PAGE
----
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AP 2-D

MArceline Castrillon

Wakefield High School|Arlington, Virginia
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Dimensions: 13” x 19”|Materials: Canon EOS 90d, Lightroom, Adobe Photoshop, Model, Water|Processes: Image contrast, highlights, and shadows were adjusted and augmented. Color layers and a de-haze were added.|Idea(s): Inspired by Argento's "The Three Mothers" trilogy. There's a focus on emotion and vibrant colors.|Curatorial Note: This photograph with a strong gaze draws us in every time we looked at it during the Reading.

Student statement

This piece is entitled "Lachrymarum," named after Mother Lachrymarum of Dario Argento’s Giallo horror film trilogy “The Three Mothers.” I can’t say this particular photograph relates to my sustained investigation inquiry as this Selected Work has to do with recreating the essence of his movies regarding his use of vibrant color, how the shots were taken, etc. For my Sustained Investigation, the body of work takes elements from the fairy tales of Swan Lake and the Ugly Duckling to tell my story. A celebration not only of the joy I’ve found in my life but the arduous journey it took to find it. My struggles to reconcile my Latinx heritage and my trans-identity. I meant for my work to be intimate and expansive, a connection between a melodic past and a chaotic future. I chose this topic and never wavered from it as both stories are ridden with transformation, utilizing beauty and romance for palatability. I revised my writing often as the word limit made it challenging to express all I wanted to say. I worked with my peers and my teacher to achieve a clear understanding of the images. My Selected Work uses inspired techniques/aesthetics from Argento’s work, specifically his film Suspiria, the first in the trilogy. During this process, I strayed away from most of the aid my teacher offered as I felt I needed space to explore my themes and experiment. Nevertheless, help was always offered by my teacher, Ms. Davidson. She would help me reign in concepts and critique my work on multiple levels by allowing me the freedom to create expressively. Furthermore, she facilitated in-class critiques with my fellow students, where open discourse, constructive criticism, and appreciation lived.

TEacher statement

Jina Davidson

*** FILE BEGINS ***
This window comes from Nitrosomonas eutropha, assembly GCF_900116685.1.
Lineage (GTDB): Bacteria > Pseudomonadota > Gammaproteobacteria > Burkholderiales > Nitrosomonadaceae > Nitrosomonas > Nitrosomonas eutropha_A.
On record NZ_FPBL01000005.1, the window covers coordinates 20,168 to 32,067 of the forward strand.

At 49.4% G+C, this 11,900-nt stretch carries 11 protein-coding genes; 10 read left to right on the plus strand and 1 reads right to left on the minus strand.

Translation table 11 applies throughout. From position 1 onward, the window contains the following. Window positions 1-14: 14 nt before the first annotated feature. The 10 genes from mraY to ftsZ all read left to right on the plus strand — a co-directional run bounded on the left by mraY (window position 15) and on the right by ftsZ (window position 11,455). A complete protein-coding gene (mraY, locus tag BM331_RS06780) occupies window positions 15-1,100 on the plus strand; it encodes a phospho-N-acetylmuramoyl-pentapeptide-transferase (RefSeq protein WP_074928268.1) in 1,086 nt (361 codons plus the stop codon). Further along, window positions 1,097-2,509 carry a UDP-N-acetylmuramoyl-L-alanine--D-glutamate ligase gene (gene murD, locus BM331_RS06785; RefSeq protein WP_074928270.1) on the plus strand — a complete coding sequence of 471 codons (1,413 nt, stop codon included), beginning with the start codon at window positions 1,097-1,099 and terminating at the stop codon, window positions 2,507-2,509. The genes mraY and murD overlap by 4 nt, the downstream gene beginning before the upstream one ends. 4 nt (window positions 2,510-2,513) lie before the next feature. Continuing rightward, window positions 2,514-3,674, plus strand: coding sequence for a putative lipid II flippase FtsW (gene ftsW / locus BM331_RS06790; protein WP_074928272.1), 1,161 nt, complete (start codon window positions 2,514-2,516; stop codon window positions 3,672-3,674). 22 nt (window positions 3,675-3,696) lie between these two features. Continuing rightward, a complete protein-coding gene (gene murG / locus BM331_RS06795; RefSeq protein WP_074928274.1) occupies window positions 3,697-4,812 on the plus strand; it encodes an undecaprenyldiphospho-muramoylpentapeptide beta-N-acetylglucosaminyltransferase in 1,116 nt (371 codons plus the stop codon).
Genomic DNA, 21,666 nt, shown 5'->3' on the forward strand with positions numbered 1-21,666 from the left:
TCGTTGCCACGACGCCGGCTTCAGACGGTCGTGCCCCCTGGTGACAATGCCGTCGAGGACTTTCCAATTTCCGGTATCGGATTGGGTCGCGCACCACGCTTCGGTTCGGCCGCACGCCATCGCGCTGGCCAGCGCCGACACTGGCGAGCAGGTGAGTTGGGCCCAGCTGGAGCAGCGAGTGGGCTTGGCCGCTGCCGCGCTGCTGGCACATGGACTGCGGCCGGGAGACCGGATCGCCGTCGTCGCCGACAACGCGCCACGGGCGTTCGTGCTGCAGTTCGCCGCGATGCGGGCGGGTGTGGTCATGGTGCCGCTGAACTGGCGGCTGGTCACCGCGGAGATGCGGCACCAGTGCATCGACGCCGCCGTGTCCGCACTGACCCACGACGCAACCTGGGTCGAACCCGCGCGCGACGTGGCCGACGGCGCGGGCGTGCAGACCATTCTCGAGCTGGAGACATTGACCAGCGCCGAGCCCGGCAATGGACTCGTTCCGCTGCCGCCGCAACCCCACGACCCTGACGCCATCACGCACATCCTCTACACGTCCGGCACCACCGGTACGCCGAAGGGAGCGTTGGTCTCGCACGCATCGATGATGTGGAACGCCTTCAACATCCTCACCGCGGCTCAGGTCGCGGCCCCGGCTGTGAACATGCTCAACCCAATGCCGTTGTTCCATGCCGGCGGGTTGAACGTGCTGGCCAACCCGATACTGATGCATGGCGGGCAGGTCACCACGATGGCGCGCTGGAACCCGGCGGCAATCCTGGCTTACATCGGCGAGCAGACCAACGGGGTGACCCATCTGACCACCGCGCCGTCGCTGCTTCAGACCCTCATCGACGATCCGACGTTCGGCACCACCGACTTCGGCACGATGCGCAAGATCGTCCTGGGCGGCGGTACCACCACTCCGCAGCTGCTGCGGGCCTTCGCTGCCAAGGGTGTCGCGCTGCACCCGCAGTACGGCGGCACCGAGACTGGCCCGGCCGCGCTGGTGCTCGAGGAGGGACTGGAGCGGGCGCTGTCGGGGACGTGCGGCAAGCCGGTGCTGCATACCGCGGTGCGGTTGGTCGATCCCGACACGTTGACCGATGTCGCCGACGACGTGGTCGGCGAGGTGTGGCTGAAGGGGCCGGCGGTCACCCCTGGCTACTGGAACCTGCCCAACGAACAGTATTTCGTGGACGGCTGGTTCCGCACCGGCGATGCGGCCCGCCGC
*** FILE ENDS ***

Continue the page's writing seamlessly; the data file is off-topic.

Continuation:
A colleague recommended Marceline Castrillon take my Photography 3 class in her junior year (a big shout-out to Susi Brittain, who taught her Photography 1 online during the pandemic). This request was highly unusual because Photography 1 and 2 are the foundation classes for Photography 3, which is geared towards independent portfolio creation - a prerequisite for AP Art and Design. Then, Marceline showed me her body of work. It was evident that Marceline not only had talent, she had a definitive style that was fresh and exciting. I immediately allowed her to bypass Photography 2 and enrolled her straight into Photography 3, where she continued to impress me with her prolific images and drive. In my AP Art and Design course the following year, she came on the first day of class with a portfolio already in mind. She is just amazing.

Marceline is one of the most talented and creative photographers I have taught in my 31 years as an educator. Every assignment and every photo I’ve ever received from Marceline is a work of art. She is the very definition of an artist and is destined for greatness.

The photograph was chosen for inclusion in the 2023 AP Art and Design Exhibit, “Lachrymarum” also won a National Scholastic Arts American Visions Award and Gold Medal. A National Gold Medal is awarded to less than 1 percent of the 380,000 Regional Gold Key entries. An American Visions Medal is awarded to less than 20 students in the country. This is genuinely astonishing but not surprising for someone of Marceline’s talent.

If the goal of all artists is to have a signature look, the goal of every art teacher is to get their students to find their voice. Marceline has indeed found her voice as a portraitist. But she is not just any portraitist; she is a documenter of teens. Her images of what it is like to be a teen in today’s society are as timely as beautiful. She photographs her friends as hyper-stylized images of models while retaining their personalities. Her photograph of a young girl sporting a mohawk looks as if it could be taken straight from the pages of Vogue. Her portrait of a young male wearing a flower headband is reminiscent of Robert Mapplethorpe, sensuous and alluring—a teen in bloom. In “Lachrymarum,” a girl’s face is surrounded by droplets of water suspended in mid-air. Her expression is both young and old, haunting and beautiful. This is Marceline. She has the soul of an artist and the skill of someone thrice her age.

I learned from Marceline and my other AP Art and Design students that less is more. Art and creativity come hand in hand with emotional safety. Some days, no art comes out of my classroom, and that’s okay! My classroom is a judgment-free zone; if we provide them a safe space and give them the time to find themselves, they will not only surprise you but surpass your and their expectations.

Lastly, I cannot stress the importance of a great support system. My fellow art teachers and I scaffold our courses to ensure the success of every student advancing in art. AP Art and Design is the culmination of these formative years. My school district, Arlington Public Schools, values the Arts tremendously. With our always hard-working Arts Education department and my greatest supporter, Arts Education Supervisor Dr. Pam Farrell, students like Marceline Castrillon and teachers like me can be themselves and thrive.
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Marceline Castrillon